Wednesday, April 08, 2015

Tour of Big Night Entertainment Group properties at Foxwoods

 We start with the Scorpion Bar in the busy entertainment district of Foxwoods Resort Casino. At night, dancers gyrate on a long table in center, but before that there's Mexican food and Gothic elements. One of the company's founders found the above cattle heads out West and ordered several for the bar area.
 Above right near the bar is a wheel that is spun during the evening to create a special such as $4 tacquitos or $5 chicken quesadillas.
 Another design element: Above the patio door, apparently more artistic than religious, are 100 crosses.
Chips and guacamole at the bar, which includes distinctive furniture including custom wooden stools.
 On to Red Lantern, which sits atop the dark/late-night-pounding club atmosphere (with bottle service) of the nightclub Shrine at Foxwoods. BNEG's Shrine features more "club" music where Scorpion Bar's vibe is more fun tunes (also played loud of course). Red Lantern offers Asian food and fun drinks (above, with several straws this day) and a tasty sushi sampler platter below. Mai tais are very good, and the lobster rangoon is a must.

  The High Rollers casino bowling restaurant offers a very good time, whether you order from the bar in the central lobby or get table service to one of the tony lanes. All the BNEG properties have specials depending on the day. Below, a finger food sampler sits in front of a few lush desserts as bowling takes place on the intimate lanes.
BNEG's Boston properties are Red Lantern Boston, Gem and Empire.

Tuesday, December 02, 2014

NHSO Pops concerts coming in Hamden, Shelton

Tuesday, November 18, 2014

Criss Angel, Carlos Mencia, Rev. Run, DJ Ruckus, DJ Riz, Steve Aoki at Foxwoods last week

From the folks at  Big Night Entertainment Group, which runs four entertainment/food places at Foxwoods Resort Casino, on Friday night's festivities there:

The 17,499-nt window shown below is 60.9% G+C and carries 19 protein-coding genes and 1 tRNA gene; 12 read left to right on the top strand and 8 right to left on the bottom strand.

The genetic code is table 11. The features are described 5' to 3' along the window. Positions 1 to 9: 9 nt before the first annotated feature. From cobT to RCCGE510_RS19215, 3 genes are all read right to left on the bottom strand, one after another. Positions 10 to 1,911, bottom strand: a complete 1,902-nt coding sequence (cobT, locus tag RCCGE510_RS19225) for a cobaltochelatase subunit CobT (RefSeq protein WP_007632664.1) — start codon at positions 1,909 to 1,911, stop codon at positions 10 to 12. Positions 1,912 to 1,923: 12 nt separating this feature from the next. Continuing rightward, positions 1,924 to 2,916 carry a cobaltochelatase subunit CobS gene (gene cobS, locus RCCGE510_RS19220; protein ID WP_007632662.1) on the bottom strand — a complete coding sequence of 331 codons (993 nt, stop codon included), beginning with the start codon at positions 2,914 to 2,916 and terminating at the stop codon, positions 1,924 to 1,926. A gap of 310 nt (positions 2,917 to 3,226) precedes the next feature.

MASHANTUCKET -- Magic icon Criss Angel (with DJ Ruckus, a cousin of Lenny Kravitz, above) hit Shrine nightclub at Foxwoods for three nights over the weekend. On Thursday night, he partied at Shrine for their Little Black Dress Party. Angel took pics with fans, handed out $100 bills to tip the staff, and made sure his whole crew had fun. 

On Friday night, Criss was joined at Shrine by comedian Carlos Mencia for Rev. Run’s 50th birthday party. Rev. Run (performing in photo below) enjoyed a custom-designed birthday cake handcrafted by Chef Joe Intreiri and adorned with the Run-DMC logo. After blowing out the candles with the crowd and being showered with confetti, Run’s son Diggy Simmons premiered his new song “Ain’t ‘Bout to Do,” which features French Montana. DJ Ruckus, who is Lenny Kravitz’ cousin, DJ’d the party while Run emceed and performed some of his hits, including “It’s Tricky,” “Rock Box” and the Aerosmith collab “Walk This Way."

On Saturday night, Criss Angel was back at Shrine with his cast for Crooklyn Clan’s DJ Riz. Foxwoods CEO Felix Rappaport was among the party-goers. Criss sipped Patron with Sprite all weekend and dined all three nights at The Scorpion Bar, including one night with his mom.
Also on Saturday night, Big Night Entertainment Group’s Randy Greenstein dined with superstar L.A. DJ Steve Aoki at Red Lantern at Foxwoods.

Wednesday, October 22, 2014

Ibero American Film Fest satisfies on opening night

The New England Festival of Ibero American Cinema opened Tuesday night with a large crowd and a stirring showing of the Cuban movie "Behavior" at Arts Hall in ACES Educational Center for the Arts.